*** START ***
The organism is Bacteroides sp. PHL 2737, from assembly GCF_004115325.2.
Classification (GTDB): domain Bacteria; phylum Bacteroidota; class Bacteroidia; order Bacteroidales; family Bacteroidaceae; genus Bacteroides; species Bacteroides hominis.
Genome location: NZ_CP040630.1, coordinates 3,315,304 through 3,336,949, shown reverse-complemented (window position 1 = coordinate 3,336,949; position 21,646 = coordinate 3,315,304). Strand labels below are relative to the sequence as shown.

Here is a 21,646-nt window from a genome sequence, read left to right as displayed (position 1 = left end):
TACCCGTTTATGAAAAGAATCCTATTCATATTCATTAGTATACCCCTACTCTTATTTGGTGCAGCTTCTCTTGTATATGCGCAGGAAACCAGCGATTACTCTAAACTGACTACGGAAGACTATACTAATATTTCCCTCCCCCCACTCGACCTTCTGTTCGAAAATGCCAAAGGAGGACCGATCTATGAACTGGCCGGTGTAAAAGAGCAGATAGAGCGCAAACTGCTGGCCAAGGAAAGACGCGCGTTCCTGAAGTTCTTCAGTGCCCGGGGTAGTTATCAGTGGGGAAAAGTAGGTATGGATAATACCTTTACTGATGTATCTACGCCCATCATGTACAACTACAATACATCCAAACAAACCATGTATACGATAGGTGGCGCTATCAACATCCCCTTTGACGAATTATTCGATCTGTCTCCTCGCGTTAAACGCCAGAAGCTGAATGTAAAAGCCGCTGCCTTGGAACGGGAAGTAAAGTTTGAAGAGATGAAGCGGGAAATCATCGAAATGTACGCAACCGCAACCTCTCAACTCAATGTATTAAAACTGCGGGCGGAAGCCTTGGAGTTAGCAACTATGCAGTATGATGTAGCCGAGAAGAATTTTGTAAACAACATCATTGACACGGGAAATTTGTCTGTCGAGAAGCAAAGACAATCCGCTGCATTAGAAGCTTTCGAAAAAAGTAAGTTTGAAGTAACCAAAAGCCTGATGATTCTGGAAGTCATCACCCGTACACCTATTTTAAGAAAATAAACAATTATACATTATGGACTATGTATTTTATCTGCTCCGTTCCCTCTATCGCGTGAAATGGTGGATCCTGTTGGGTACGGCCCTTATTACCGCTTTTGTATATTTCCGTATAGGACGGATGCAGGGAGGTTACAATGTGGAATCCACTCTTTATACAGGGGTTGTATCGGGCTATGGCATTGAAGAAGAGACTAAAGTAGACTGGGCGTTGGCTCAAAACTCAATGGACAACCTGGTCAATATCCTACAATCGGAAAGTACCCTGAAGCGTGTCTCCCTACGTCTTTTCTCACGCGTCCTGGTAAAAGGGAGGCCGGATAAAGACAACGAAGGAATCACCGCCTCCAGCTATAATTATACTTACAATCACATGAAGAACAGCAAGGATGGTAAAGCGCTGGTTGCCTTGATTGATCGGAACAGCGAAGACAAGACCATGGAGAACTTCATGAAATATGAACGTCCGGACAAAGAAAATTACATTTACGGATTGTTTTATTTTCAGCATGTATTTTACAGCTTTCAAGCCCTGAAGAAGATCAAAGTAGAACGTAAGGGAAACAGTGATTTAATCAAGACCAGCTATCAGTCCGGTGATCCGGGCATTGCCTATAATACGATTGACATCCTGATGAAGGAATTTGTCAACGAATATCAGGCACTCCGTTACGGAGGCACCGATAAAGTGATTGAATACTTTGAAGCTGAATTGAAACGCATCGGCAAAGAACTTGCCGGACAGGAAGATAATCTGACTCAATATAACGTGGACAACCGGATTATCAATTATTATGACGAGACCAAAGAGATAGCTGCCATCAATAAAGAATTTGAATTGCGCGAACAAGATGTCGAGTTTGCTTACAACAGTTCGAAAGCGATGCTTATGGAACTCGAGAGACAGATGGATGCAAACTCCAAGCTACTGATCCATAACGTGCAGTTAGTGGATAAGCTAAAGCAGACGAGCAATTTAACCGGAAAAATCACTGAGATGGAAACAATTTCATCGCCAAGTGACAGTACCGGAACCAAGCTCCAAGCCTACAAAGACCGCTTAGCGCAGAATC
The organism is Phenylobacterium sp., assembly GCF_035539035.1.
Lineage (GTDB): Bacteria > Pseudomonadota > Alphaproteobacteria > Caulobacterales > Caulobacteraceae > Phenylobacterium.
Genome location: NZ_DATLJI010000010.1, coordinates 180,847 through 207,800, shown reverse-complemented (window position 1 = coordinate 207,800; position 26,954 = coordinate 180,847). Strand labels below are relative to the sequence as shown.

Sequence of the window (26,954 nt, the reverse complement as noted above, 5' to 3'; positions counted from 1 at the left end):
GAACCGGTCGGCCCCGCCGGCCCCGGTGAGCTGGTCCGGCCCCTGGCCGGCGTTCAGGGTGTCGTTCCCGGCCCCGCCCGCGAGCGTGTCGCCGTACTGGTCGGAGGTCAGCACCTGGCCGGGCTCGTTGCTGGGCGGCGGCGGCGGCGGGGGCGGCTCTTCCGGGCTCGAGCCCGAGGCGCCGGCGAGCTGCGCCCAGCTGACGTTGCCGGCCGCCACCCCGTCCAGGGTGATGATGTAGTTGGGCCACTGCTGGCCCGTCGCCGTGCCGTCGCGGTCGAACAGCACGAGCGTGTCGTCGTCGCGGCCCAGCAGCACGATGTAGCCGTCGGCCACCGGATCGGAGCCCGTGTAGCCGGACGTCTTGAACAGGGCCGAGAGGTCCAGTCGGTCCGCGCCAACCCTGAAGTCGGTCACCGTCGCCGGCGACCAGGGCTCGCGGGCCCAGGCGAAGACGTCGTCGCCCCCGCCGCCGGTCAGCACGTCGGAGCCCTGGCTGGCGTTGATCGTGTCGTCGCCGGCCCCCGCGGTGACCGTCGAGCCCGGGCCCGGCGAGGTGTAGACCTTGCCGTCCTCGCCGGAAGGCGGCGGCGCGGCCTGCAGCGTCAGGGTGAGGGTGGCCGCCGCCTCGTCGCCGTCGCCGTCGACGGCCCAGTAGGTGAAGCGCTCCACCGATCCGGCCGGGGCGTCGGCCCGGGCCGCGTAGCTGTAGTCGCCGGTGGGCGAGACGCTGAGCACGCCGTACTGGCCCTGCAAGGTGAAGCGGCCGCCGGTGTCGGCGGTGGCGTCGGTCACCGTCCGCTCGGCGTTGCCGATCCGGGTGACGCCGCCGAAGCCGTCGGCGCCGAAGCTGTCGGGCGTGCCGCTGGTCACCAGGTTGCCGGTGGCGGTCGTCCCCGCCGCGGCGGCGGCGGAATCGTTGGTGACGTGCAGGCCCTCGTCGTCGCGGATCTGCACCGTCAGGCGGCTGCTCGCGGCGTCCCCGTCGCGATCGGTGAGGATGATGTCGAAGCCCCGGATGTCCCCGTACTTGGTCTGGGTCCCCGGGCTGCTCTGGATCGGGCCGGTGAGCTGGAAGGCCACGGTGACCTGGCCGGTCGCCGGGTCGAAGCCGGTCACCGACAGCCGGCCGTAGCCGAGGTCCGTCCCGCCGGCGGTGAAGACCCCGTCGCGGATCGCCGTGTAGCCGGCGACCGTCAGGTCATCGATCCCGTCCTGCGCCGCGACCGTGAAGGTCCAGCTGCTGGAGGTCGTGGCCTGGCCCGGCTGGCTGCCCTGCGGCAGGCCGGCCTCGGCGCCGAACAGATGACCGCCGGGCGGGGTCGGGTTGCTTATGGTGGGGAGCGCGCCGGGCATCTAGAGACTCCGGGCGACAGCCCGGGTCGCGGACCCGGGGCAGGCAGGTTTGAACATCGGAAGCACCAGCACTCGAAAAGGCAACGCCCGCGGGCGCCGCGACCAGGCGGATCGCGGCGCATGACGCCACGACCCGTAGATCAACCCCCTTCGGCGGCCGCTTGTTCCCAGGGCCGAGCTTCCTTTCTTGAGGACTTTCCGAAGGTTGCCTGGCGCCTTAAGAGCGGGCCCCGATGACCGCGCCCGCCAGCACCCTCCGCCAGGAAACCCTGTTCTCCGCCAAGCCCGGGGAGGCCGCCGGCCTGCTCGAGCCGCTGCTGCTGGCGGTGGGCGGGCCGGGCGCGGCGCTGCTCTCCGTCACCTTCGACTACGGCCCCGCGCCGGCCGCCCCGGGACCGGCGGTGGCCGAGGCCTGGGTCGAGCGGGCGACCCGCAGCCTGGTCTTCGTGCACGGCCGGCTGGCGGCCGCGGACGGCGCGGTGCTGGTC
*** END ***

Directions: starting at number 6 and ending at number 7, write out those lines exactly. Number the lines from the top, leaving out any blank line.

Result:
The organism is Phenylobacterium sp., assembly GCF_035539035.1.
Lineage (GTDB): Bacteria > Pseudomonadota > Alphaproteobacteria > Caulobacterales > Caulobacteraceae > Phenylobacterium.